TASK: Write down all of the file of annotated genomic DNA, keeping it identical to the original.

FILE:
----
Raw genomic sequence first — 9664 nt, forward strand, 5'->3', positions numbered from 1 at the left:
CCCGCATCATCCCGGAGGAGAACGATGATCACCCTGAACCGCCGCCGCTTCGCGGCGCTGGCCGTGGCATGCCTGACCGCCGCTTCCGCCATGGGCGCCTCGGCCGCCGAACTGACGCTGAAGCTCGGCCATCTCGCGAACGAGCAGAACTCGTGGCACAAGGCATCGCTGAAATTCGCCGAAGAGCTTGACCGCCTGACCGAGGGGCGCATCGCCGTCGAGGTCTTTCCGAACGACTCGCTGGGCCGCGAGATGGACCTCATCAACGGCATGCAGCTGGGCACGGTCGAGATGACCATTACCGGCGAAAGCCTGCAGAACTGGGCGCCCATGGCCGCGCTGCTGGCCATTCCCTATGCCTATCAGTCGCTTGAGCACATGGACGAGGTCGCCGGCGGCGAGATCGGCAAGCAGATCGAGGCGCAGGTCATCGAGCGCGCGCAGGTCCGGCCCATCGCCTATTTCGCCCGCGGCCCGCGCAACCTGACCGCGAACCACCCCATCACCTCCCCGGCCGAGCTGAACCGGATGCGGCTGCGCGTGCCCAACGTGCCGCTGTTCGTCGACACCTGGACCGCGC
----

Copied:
Raw genomic sequence first — 9664 nt, forward strand, 5'->3', positions numbered from 1 at the left:
CCCGCATCATCCCGGAGGAGAACGATGATCACCCTGAACCGCCGCCGCTTCGCGGCGCTGGCCGTGGCATGCCTGACCGCCGCTTCCGCCATGGGCGCCTCGGCCGCCGAACTGACGCTGAAGCTCGGCCATCTCGCGAACGAGCAGAACTCGTGGCACAAGGCATCGCTGAAATTCGCCGAAGAGCTTGACCGCCTGACCGAGGGGCGCATCGCCGTCGAGGTCTTTCCGAACGACTCGCTGGGCCGCGAGATGGACCTCATCAACGGCATGCAGCTGGGCACGGTCGAGATGACCATTACCGGCGAAAGCCTGCAGAACTGGGCGCCCATGGCCGCGCTGCTGGCCATTCCCTATGCCTATCAGTCGCTTGAGCACATGGACGAGGTCGCCGGCGGCGAGATCGGCAAGCAGATCGAGGCGCAGGTCATCGAGCGCGCGCAGGTCCGGCCCATCGCCTATTTCGCCCGCGGCCCGCGCAACCTGACCGCGAACCACCCCATCACCTCCCCGGCCGAGCTGAACCGGATGCGGCTGCGCGTGCCCAACGTGCCGCTGTTCGTCGACACCTGGACCGCGC